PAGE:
In the deal what we see is a consensus to halt the idea of having so sort of trade war, which has been a constant feature in rhetoric between the two nations. The Chinese capital, Beijing has agreed to purchase an additional $200 billion with American agricultural products over the course of two years. US Secretary of State, Mike Pompeo, repeated the same pledge this week.
According to US reports, Yang Jiechi, a Chinese State Councillor, apparently met in Hawaii to discuss a number of issues between the two countries.
Many European firms had been able to make some inroads into the markets in China.
This happened during the trade war as Beijing at the time was seeking alternatives to its US suppliers.
The January deal, known as phase one, came as a blow.
US Secretary of State Mike Pompeo is displayed as Pompeo, foreground, accompanied by Sam Brownback,
According to Max Zenglein, chief economist at the Mercator Institute for China Studies in Berlin said European firms saw the US-China deal as “highly problematic”.
“China’s focus on imports from the US will negatively affect other suppliers,” he said.
However, tale a look at official Chinese figures.
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In 2018, with the trade war underway, Beijing granted approval to 46 meat companies from the European Union (EU) countries to export their products to China, more than double the figure for the US.
Because of Africa experiencing an outbreak of swine fever last year, China had to deal with a shortage of pork and other meat products.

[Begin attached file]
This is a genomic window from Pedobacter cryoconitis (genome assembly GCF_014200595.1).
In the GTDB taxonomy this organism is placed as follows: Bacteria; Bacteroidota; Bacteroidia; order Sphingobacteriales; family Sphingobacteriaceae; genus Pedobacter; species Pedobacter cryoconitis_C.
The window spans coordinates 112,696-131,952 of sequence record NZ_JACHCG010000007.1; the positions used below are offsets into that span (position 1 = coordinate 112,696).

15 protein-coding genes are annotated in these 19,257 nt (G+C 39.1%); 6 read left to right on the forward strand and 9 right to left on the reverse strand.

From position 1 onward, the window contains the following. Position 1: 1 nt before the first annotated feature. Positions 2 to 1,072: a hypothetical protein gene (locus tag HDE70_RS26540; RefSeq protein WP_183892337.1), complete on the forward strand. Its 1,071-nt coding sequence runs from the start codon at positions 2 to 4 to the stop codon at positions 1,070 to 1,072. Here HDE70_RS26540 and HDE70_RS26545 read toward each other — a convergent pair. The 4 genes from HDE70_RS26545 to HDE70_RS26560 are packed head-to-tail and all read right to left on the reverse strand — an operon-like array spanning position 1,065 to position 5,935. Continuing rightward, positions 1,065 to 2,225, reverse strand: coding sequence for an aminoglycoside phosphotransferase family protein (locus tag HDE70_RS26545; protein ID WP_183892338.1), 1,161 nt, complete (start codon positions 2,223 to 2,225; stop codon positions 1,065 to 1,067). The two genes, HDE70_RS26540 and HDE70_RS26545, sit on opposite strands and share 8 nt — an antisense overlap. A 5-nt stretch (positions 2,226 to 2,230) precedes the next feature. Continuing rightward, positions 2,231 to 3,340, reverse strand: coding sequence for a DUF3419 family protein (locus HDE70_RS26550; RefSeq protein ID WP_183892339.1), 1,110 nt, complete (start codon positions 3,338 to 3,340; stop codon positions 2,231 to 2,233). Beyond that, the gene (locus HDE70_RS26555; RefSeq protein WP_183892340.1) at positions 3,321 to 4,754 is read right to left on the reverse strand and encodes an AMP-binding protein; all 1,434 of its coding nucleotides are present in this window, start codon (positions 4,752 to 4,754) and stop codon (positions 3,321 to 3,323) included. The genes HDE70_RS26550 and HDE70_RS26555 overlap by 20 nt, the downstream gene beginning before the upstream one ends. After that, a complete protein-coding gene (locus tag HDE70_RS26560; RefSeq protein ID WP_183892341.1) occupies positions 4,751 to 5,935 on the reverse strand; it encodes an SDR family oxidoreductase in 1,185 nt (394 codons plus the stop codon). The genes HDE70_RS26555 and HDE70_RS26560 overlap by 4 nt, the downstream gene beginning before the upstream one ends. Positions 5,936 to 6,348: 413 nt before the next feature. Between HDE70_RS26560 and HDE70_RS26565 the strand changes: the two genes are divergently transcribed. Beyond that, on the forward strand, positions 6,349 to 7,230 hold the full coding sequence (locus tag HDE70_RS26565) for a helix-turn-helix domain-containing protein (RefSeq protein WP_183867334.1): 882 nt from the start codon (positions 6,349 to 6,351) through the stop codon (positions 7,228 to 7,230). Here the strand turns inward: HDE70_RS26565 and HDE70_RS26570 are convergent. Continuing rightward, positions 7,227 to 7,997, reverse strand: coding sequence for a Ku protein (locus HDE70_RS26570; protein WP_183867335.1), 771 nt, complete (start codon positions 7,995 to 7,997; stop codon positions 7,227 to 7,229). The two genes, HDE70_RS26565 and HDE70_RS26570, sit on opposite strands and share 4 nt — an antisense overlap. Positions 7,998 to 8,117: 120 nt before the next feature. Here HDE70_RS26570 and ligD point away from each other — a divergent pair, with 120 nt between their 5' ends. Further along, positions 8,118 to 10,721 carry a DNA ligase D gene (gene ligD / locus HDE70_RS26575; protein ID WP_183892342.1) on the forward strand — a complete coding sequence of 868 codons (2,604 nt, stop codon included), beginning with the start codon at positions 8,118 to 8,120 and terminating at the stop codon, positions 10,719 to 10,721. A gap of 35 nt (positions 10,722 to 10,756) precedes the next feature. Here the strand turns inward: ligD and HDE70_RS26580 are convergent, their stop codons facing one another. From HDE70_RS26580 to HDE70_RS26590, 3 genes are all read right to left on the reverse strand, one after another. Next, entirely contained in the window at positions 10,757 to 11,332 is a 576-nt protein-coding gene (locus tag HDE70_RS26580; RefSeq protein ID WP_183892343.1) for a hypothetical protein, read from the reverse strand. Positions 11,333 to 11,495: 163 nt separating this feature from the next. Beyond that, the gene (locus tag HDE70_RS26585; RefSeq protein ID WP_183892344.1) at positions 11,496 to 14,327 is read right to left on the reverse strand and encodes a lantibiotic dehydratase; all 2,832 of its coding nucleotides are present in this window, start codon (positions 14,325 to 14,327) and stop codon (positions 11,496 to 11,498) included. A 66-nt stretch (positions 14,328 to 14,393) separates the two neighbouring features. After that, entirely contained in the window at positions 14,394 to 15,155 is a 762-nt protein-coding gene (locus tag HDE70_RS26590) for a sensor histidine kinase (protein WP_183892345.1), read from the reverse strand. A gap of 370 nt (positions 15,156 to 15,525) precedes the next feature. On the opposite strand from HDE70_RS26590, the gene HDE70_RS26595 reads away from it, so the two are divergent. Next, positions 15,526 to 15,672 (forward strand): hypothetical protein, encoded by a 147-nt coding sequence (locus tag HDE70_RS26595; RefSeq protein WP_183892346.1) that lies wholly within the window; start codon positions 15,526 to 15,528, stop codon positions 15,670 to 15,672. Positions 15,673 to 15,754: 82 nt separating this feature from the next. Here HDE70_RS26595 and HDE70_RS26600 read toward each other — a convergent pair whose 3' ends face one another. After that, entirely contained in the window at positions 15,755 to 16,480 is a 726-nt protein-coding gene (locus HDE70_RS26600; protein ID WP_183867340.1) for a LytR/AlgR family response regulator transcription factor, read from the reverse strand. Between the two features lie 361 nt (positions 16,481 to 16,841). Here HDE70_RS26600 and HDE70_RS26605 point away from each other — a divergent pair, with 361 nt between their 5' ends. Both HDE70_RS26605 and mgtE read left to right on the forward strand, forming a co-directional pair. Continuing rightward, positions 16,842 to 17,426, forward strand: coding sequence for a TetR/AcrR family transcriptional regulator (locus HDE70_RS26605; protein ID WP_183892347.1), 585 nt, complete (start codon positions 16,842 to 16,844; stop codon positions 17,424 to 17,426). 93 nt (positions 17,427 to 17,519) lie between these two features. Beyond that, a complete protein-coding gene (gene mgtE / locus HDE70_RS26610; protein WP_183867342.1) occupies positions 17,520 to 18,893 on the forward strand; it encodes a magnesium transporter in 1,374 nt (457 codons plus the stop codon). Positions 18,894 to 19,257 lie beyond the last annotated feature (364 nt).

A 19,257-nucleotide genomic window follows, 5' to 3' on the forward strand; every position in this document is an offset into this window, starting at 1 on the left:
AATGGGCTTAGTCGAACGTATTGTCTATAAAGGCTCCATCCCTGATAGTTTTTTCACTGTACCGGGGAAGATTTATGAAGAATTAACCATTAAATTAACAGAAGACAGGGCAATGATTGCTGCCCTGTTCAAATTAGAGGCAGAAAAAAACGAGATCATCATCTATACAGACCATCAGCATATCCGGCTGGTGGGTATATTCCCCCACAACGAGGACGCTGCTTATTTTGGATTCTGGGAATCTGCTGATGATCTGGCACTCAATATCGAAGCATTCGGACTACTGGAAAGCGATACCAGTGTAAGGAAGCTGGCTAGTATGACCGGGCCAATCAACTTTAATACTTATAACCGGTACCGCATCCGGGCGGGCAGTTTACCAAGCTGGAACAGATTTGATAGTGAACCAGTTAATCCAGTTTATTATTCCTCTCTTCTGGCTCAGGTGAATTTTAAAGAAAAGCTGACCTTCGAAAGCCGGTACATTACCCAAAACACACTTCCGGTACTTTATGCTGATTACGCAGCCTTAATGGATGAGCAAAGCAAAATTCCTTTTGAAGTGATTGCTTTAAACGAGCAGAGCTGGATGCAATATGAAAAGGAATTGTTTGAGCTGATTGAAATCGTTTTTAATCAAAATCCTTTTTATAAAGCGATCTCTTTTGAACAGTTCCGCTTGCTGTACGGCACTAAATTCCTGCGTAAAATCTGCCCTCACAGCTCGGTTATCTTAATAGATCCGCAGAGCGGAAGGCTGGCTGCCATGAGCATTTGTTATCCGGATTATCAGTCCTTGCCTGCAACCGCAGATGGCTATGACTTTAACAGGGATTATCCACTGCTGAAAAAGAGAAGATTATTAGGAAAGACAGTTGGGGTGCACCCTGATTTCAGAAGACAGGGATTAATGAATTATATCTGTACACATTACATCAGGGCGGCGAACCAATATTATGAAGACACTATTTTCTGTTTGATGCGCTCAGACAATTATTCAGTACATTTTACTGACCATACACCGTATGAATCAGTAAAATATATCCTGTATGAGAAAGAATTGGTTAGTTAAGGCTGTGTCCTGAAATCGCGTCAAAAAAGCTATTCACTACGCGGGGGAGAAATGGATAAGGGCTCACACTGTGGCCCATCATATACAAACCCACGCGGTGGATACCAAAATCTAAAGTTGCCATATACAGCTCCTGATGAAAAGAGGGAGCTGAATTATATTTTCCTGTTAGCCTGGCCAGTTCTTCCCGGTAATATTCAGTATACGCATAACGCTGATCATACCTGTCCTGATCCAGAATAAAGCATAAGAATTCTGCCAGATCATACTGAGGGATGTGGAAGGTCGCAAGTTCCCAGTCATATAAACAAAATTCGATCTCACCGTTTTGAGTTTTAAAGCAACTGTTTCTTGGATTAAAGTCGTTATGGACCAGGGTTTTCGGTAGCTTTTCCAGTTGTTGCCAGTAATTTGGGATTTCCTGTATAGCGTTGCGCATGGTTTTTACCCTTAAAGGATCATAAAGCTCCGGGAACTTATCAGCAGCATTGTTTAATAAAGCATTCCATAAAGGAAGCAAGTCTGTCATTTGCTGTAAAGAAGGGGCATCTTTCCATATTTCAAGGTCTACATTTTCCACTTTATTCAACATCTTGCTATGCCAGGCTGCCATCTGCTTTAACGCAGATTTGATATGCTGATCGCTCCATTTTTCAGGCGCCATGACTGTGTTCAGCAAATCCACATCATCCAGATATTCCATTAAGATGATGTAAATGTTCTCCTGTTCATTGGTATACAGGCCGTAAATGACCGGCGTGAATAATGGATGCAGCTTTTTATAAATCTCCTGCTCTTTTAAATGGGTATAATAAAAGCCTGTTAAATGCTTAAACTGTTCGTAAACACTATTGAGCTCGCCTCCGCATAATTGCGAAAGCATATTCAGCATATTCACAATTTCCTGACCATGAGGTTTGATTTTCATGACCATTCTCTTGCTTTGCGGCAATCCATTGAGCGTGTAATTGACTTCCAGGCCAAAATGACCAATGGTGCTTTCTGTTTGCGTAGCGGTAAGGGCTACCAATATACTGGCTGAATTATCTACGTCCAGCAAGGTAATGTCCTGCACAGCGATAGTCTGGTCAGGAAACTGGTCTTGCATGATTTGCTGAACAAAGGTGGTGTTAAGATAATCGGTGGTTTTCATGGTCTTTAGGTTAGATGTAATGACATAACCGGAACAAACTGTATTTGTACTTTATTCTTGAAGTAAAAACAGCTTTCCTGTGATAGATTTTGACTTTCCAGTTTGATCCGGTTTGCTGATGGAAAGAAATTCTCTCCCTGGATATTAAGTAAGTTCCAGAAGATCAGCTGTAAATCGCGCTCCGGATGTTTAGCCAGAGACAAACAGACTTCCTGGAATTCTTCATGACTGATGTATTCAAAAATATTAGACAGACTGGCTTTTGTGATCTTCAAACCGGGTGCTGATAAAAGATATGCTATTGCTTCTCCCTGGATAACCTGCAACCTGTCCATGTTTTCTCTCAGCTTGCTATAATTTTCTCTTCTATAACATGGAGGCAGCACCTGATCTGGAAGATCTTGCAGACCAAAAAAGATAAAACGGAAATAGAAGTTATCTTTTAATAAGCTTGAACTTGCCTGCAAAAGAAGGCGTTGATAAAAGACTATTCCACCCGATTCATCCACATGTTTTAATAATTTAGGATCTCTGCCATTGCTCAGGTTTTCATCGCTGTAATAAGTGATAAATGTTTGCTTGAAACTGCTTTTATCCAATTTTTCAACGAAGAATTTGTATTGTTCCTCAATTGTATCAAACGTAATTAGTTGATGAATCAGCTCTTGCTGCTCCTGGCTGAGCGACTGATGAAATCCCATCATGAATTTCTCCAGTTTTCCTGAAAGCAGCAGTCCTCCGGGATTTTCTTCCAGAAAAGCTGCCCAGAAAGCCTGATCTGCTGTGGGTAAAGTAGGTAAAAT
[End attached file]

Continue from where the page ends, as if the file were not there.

The swine fever killed around 60 per cent of its pig herd, the number of EU meat producers granted approval to export more than doubled to 112.
EU sales of agricultural products to China in 2019 rose 38 per cent from the previous year to €15.3 billion US$17.1 billion.
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Medical workers wear protective suits at a temporary COVID-19 testing station in Xicheng district
Despite this things have started to change, during the first 10 months of 2019, Beijing granted no new approvals to American meat exporters.
Instead giving almost 350 of them the go-ahead in November and December.
There has been a further trend in 2020, with around 1,000 US companies being given the ‘go-ahead’ to sell to China.
This is quite the contrast compared to the 24 companies that could trade from the EU.
European businesses suffering due to deal.
“The phase one deal has meant far less space for European firms to get access to the Chinese market,” said an EU diplomat, who asked not to be named.
“The deal has effectively sucked most of the air from the room when it comes to agricultural deals, and left firms and governments frustrated.”
In the first three months of 2020, China bought more than US$1 billion worth of soybeans from America.
One of the world’s biggest suppliers of the crop – and US$691 million worth of US pork.
U.S. Trade Representative Robert Lighthizer appears before the Senate Finance Committee on June 17, 2020
However, those inclines to one side, it is being reported that it’s unlikely China will be able to fulfil its obligations to buy an extra US$200 billion worth of American agricultural products over the next two years.
The reason is because of the disruption caused by the Covid-19 pandemic.
The promises made by Yang in Hawaii were most likely designed to appease Donald Trump – who is hoping to win a second term as president in November – he said.
“Given the political importance of agricultural producing states for Trump, it seems highly plausible that this was an attempt by the Chinese leadership to show its willingness to uphold the agreement.”
Meanwhile, European sales of agricultural goods to China are set to take a further hit after officials in Beijing said the new outbreak of Covid-19 in the city was linked to a “European strain” of the coronavirus.